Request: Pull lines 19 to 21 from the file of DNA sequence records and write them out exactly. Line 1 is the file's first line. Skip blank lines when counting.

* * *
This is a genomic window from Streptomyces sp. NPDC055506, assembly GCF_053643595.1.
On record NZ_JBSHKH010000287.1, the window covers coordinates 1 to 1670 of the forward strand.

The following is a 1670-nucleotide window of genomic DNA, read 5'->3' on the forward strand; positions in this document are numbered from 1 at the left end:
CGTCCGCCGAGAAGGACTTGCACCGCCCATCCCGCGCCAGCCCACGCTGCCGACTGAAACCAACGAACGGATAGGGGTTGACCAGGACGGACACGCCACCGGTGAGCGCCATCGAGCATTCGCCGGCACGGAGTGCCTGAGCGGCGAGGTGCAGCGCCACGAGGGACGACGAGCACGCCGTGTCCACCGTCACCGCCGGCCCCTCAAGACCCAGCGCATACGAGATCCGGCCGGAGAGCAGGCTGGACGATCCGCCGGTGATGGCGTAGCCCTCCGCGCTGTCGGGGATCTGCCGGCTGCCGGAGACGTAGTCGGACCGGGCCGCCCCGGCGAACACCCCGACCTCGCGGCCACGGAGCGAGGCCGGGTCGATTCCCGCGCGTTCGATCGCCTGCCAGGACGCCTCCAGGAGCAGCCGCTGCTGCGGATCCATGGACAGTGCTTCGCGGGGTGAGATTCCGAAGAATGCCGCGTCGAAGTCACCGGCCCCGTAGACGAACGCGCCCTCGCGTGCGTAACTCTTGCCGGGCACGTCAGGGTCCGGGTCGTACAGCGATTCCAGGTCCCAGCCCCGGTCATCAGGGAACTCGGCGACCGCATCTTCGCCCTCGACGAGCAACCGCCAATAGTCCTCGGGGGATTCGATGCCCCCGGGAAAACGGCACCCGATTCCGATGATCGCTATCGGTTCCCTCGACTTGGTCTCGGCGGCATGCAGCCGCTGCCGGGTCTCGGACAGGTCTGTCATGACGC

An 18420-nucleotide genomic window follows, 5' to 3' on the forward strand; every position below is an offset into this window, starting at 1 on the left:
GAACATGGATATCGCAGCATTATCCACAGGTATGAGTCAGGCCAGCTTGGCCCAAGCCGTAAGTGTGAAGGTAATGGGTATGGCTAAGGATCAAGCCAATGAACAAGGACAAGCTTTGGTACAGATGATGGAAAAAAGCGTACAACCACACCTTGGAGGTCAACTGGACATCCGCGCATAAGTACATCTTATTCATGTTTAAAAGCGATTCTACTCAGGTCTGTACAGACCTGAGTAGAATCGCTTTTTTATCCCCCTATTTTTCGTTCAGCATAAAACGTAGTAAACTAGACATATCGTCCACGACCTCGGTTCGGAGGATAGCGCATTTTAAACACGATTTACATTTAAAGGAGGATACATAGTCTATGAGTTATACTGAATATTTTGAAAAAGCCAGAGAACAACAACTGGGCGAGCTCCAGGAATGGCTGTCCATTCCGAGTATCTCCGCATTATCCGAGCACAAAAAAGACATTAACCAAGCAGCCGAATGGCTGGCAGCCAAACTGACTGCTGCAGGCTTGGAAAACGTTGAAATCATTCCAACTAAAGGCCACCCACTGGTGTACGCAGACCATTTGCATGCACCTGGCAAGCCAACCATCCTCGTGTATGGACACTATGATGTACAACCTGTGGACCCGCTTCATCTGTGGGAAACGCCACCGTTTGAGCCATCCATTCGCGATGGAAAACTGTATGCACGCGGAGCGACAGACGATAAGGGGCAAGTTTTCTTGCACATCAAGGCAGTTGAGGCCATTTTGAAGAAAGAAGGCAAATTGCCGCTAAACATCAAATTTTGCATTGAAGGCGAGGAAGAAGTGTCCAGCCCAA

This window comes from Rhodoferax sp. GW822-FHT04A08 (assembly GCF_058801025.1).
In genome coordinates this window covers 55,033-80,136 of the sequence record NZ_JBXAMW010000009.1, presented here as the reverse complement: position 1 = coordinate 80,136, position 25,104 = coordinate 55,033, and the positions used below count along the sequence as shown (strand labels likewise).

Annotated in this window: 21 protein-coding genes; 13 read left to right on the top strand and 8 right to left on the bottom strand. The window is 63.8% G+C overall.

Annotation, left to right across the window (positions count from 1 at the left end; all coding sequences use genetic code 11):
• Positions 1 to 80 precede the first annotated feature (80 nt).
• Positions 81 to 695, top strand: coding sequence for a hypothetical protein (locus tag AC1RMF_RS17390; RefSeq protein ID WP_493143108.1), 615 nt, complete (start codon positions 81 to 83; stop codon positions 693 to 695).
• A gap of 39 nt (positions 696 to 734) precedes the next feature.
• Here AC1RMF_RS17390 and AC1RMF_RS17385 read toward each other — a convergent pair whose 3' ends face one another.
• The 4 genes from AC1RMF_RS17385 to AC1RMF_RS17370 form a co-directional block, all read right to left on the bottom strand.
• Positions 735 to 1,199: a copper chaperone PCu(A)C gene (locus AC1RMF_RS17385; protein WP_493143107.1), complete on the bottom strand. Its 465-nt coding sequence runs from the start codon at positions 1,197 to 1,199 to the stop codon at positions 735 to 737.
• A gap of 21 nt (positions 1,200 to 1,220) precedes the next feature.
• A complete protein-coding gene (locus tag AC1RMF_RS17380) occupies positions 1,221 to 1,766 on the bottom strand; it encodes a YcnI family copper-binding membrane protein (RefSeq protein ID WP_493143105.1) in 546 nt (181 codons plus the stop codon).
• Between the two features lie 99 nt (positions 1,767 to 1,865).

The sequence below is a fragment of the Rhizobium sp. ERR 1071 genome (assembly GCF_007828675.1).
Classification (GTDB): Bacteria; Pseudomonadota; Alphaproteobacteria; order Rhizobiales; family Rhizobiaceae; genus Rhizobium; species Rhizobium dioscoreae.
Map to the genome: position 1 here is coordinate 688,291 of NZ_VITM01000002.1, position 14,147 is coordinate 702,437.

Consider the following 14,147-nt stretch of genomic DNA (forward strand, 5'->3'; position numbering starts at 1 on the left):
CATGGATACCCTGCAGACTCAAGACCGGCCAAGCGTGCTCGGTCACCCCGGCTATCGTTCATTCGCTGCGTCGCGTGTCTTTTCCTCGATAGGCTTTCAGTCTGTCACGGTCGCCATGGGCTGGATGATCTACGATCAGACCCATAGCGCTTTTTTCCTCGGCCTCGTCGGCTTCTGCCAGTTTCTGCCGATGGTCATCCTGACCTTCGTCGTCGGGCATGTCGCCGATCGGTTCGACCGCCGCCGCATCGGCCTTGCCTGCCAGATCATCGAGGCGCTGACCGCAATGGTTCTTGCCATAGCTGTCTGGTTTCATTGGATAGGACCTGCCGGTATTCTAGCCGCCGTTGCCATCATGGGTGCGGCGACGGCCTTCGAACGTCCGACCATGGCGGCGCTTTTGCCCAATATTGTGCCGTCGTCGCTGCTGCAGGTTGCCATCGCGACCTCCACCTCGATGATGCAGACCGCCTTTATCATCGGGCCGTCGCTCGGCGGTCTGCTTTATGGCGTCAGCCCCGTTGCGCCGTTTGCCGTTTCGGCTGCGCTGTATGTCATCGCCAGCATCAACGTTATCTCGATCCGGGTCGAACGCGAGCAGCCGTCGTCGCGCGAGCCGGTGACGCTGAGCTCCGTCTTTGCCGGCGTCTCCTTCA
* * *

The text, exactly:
• Between the two features lie 99 nt (positions 1,767 to 1,865).

The sequence below is a fragment of the Rhizobium sp. ERR 1071 genome (assembly GCF_007828675.1).
Classification (GTDB): Bacteria; Pseudomonadota; Alphaproteobacteria; order Rhizobiales; family Rhizobiaceae; genus Rhizobium; species Rhizobium dioscoreae.